“Oh, how great are Christ’s gifts! Hosts of angels praise Him in heaven; in churches on earth human choirs imitate their doxology. In heaven, Seraphim sing aloud the thrice-holy hymn; on earth the human multitude sings the same hymn. A common heavenly and earthly feast is celebrated: one eucharist, one rejoicing, one joyful choir. The indescribable condescension of the Lord has brought this about; the Holy Spirit has put it together; and this harmony of sounds was orchestrated by the Father’s good pleasure. From on high come harmonious melodies, and, moved by the Holy Trinity as though by a plectrum, pleasant and blessed music resounds, the angelic hymn, the unending symphony. This is the outcome of our effort here; this is the fruit of our gathering.”
The central point of this passage by St John Chrysostom is “one eucharist, one rejoicing, one joyful choir” of angels and human beings, the departed and the living.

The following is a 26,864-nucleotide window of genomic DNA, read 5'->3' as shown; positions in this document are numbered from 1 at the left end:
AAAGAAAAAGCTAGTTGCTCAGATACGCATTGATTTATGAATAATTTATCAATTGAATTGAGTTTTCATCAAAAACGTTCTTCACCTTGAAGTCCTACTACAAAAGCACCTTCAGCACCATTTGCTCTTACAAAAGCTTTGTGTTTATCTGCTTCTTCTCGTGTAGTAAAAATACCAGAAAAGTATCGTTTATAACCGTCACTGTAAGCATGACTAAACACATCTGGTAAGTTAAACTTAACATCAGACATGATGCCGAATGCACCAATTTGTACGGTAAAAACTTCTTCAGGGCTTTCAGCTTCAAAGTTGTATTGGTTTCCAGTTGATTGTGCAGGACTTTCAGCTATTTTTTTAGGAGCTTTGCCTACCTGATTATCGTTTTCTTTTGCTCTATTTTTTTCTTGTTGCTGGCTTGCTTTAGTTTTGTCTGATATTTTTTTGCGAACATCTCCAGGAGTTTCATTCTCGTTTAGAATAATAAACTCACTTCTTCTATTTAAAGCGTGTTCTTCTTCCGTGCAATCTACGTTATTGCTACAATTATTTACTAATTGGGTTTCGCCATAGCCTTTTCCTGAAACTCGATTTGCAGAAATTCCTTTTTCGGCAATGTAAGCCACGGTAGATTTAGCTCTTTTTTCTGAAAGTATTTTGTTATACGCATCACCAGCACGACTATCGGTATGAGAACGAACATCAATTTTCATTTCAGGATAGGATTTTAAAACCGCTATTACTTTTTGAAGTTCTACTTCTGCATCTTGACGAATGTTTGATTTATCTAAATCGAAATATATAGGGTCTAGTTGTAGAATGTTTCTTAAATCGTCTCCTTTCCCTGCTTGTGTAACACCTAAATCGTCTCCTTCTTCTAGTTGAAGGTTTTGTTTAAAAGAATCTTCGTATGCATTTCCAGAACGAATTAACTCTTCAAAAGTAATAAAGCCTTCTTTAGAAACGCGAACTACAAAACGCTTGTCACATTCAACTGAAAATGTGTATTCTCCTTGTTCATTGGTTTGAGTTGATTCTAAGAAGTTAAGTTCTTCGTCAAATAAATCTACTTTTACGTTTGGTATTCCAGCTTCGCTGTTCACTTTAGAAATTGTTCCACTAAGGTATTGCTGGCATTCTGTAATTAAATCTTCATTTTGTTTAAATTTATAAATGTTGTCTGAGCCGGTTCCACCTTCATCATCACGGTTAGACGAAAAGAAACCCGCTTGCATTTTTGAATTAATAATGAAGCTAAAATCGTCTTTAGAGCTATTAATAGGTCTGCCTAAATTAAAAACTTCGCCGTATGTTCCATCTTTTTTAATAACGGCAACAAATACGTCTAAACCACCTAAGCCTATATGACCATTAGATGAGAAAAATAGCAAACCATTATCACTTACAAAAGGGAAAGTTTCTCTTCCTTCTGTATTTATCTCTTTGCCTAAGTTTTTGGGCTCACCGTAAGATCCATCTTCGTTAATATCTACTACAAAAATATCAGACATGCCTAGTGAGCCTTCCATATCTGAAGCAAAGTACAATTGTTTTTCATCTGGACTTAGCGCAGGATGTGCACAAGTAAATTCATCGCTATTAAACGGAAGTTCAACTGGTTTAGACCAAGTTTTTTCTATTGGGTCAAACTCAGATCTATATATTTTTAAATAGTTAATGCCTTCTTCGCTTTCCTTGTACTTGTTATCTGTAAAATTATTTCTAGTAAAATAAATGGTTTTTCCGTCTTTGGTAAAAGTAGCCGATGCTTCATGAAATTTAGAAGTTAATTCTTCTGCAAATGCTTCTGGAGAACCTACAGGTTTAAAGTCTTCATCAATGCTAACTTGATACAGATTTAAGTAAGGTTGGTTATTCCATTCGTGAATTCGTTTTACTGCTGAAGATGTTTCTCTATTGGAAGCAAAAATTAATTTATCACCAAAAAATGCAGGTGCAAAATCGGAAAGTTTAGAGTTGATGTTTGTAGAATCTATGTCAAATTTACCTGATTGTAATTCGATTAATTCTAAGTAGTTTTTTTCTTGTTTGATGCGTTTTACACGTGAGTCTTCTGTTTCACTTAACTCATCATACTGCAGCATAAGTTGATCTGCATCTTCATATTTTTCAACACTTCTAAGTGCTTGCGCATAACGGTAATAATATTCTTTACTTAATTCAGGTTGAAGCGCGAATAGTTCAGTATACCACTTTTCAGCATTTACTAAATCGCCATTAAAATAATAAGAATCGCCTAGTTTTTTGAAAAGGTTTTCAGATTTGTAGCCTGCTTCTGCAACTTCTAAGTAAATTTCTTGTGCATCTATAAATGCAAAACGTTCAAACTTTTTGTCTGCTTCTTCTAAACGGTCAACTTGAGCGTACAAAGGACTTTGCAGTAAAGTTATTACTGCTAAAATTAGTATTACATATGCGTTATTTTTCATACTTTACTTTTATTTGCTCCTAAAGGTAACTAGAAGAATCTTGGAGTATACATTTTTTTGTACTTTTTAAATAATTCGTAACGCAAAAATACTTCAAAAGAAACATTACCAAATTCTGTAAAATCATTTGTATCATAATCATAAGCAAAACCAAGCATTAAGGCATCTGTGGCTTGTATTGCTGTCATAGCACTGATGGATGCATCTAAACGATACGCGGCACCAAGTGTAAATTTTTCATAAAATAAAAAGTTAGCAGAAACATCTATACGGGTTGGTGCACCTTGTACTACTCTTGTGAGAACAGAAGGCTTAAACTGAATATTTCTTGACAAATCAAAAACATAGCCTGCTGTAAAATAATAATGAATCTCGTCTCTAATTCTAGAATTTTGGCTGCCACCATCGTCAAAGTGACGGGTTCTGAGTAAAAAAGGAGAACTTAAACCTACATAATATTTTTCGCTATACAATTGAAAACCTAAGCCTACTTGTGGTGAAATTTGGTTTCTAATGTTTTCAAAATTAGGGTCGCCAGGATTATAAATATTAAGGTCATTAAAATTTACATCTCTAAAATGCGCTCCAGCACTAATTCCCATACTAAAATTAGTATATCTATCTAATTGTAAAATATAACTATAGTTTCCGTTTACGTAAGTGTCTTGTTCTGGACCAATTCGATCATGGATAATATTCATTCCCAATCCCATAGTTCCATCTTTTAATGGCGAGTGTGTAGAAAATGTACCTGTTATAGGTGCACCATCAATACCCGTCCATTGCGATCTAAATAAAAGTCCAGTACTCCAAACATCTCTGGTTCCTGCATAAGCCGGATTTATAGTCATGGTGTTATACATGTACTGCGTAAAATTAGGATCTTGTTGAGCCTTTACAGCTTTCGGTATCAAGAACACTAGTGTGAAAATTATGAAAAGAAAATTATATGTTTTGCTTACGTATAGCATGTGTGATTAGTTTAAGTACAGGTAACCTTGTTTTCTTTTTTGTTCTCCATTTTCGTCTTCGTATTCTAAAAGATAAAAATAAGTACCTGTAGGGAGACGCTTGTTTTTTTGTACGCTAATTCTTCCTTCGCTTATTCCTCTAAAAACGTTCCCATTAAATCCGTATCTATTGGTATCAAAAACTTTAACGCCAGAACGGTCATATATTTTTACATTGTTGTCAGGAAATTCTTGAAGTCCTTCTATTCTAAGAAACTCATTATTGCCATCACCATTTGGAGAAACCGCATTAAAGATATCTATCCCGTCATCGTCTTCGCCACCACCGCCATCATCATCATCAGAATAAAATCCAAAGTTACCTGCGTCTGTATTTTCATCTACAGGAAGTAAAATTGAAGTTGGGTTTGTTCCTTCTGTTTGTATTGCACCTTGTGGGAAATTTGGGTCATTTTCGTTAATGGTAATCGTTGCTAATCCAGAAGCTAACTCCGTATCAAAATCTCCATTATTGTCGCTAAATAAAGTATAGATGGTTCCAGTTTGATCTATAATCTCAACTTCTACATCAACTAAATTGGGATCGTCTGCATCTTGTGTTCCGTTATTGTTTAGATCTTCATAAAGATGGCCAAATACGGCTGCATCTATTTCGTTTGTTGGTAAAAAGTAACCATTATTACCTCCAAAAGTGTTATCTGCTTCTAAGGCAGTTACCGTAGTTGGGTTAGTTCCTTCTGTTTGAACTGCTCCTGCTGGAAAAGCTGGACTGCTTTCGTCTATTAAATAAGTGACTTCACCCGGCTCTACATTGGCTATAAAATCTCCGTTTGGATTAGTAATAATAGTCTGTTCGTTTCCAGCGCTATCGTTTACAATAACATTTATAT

The hierarchy of the charismas and ministries of those who take part in the Divine Liturgy can be differentiated into many degrees. There are the catechumens, those preparing for baptism, and the faithful who have been baptised. There are laypeople in different spiritual states, who are being purified, illuminated and deified. There are clergy of different orders: bishops, priests and deacons. And there are those who serve at the Divine Liturgy in various ways, as subdeacons, readers, chanters and helpers. They all participate in the Mystery (Sacrament) of the Divine Liturgy, but in different ways, so there is synodality but also a hierarchy. The laypeople take part in the Divine Liturgy by praying and taking Holy Communion of the Body and Blood of Christ. The chanters chant on behalf of the people. The deacons address supplications to God for the people. The priests offer the bloodless rite, with the permission of their bishops, and the bishops are the presidents of the Eucharistic assembly.